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what? >> we know what you are. no more masks. >> again, ignorance is, i don't know if it's bliss but it something. people in florida support mask mandates in schools in spite of their anti mask governor. 60% of them in a new poll. we've got to figure out how to convince people to do the right thing. to do the right thing for your own health, for your children's health. otherwise, we could be living with this permanently. that as on capitol hill president joe biden notched a big win tonight. the house approving a budget frame work that will pave the way for democrats to spend $3.5 trillion on a sweeping economic package to expand the social safety net, a top priority for the president. >> to win the future, we need to take the next step. today the house of representatives did just that. today's vote in the house allowed them to consider my build back better agenda.
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the bottom line is in my view we're a step closer to truly investing in the american people, positioning our economy for long-term growth, and building an america that outcompetes the rest of the world. >> that vote by the way after a tense night last night of democrats battling democrats p which just goes to show you everything is negotiable in the biden presidency. and there was another big vote tonight, the house voting 219-212 to pass the john lewis voting rights act. i talked to the president about that during our cnn town hall last month. >> this is important for people who look like me. my grandmother would sit around when i was a kid, fifth grade, had a fifth grade education. i learned that she couldn't read when i was doing my homework. she would tell me stories about people asking her to count the number of jelly beans in the jar or the soap -- and so why is protecting the filibuster, is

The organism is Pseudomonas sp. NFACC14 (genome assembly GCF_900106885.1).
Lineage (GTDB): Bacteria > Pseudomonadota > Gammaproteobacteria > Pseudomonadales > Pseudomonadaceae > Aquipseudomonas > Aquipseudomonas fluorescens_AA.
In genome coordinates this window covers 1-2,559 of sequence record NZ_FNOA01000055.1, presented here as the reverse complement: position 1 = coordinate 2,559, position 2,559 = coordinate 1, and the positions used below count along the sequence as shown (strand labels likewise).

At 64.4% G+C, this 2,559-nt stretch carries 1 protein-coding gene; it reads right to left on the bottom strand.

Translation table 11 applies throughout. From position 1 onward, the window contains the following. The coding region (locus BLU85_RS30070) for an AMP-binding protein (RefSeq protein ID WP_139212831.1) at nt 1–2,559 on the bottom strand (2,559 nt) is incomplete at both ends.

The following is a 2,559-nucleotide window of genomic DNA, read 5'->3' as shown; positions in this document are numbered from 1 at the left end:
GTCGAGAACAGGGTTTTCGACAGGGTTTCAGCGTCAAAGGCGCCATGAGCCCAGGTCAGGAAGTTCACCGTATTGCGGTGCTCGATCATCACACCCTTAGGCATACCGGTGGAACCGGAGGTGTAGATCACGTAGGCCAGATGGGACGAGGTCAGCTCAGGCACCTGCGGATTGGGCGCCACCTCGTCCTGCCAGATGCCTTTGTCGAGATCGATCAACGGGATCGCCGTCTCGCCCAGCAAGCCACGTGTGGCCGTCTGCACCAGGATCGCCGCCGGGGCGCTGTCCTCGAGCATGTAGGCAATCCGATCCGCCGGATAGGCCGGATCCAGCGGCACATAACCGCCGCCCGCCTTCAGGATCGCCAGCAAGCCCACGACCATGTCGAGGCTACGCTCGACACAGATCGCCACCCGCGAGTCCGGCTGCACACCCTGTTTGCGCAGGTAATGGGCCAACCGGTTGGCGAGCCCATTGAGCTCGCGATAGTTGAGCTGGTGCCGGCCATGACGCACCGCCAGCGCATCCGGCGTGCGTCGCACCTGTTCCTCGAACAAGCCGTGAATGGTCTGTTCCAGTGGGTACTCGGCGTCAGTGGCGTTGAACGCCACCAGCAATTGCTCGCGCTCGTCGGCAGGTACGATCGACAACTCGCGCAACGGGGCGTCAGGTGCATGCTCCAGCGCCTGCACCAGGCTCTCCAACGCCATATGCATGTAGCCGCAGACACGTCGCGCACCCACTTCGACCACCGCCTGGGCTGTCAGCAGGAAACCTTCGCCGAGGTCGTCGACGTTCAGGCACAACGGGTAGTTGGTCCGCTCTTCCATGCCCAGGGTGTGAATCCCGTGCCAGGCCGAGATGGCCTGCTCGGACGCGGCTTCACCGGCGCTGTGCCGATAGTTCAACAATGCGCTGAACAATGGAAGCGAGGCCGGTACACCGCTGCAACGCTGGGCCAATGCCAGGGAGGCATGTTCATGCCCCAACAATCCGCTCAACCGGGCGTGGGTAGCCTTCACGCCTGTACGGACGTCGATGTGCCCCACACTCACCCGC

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that more important than protecting voting rights, especially for people who fought and died for that? [ applause ] >> no, it's not. i want to see the united states congress, the united states senate pass s 1 and s 4 and get on my desk to sign it. >> let's hope that happens. the john lewis act faces an uphill climb in the senate. the assault on voting rights also across this country is nothing less than a plan to give the gop the power to overturn the next election if they don't like the results. this is important, people. this is important. it's not about politics. it's about our most sacred right as americans. the right to vote. a right worth fighting for. pay attention to this one. i want to get to cnn's chief
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white house correspondent, kaitlan collins. she's standing as a matter of fact outside the white house for us. good evening. let's talk about the news. president biden going through with his call for -- that he wants to stick with this august 31st deadline, withdrawal deadline out of afghanistan and getting as many people out as possible but he started his speech today talking about his agenda back home including infrastructure, including voting rights. does this tell you anything about his thinking? >> don, i think he actually timed these remarks to wait for the house to get through these votes, given the drama that had been happening on capitol hill with the moderates and house speaker pelosi about this because i do think this is what the white house would prefer to be focusing on this week, moving his domestic agenda. but of course this is what they're actually having to focus on in large part, what is happening in afghanistan. this started the president's day with a briefing with his top national security aides. then the call with world leaders where he did tell them what he repeated this afternoon. he is for now sticking by this august 31st deadline a week from today to have all u.s. forces removed from afghanistan. there are really two reasons behind that, don.